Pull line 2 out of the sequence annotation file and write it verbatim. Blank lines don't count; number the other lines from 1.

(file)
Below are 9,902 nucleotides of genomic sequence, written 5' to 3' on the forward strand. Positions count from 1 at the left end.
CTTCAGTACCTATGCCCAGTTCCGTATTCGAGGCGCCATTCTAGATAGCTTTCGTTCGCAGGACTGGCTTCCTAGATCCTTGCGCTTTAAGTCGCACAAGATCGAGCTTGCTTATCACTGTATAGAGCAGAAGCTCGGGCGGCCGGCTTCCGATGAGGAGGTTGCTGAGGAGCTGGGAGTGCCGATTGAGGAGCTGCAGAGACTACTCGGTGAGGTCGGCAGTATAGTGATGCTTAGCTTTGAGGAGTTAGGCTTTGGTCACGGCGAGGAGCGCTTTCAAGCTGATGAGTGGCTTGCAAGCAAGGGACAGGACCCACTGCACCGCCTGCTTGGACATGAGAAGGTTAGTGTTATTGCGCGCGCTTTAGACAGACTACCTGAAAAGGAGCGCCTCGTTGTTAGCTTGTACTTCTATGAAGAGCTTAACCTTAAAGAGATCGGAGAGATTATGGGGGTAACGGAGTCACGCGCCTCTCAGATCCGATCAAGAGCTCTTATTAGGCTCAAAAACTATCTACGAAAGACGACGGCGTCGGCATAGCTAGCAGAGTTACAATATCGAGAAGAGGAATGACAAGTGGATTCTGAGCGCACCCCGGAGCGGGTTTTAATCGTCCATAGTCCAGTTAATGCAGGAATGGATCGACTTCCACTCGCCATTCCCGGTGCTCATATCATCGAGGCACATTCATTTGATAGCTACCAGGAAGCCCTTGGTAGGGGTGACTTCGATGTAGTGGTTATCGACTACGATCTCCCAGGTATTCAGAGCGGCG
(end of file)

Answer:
CTTCAGTACCTATGCCCAGTTCCGTATTCGAGGCGCCATTCTAGATAGCTTTCGTTCGCAGGACTGGCTTCCTAGATCCTTGCGCTTTAAGTCGCACAAGATCGAGCTTGCTTATCACTGTATAGAGCAGAAGCTCGGGCGGCCGGCTTCCGATGAGGAGGTTGCTGAGGAGCTGGGAGTGCCGATTGAGGAGCTGCAGAGACTACTCGGTGAGGTCGGCAGTATAGTGATGCTTAGCTTTGAGGAGTTAGGCTTTGGTCACGGCGAGGAGCGCTTTCAAGCTGATGAGTGGCTTGCAAGCAAGGGACAGGACCCACTGCACCGCCTGCTTGGACATGAGAAGGTTAGTGTTATTGCGCGCGCTTTAGACAGACTACCTGAAAAGGAGCGCCTCGTTGTTAGCTTGTACTTCTATGAAGAGCTTAACCTTAAAGAGATCGGAGAGATTATGGGGGTAACGGAGTCACGCGCCTCTCAGATCCGATCAAGAGCTCTTATTAGGCTCAAAAACTATCTACGAAAGACGACGGCGTCGGCATAGCTAGCAGAGTTACAATATCGAGAAGAGGAATGACAAGTGGATTCTGAGCGCACCCCGGAGCGGGTTTTAATCGTCCATAGTCCAGTTAATGCAGGAATGGATCGACTTCCACTCGCCATTCCCGGTGCTCATATCATCGAGGCACATTCATTTGATAGCTACCAGGAAGCCCTTGGTAGGGGTGACTTCGATGTAGTGGTTATCGACTACGATCTCCCAGGTATTCAGAGCGGCG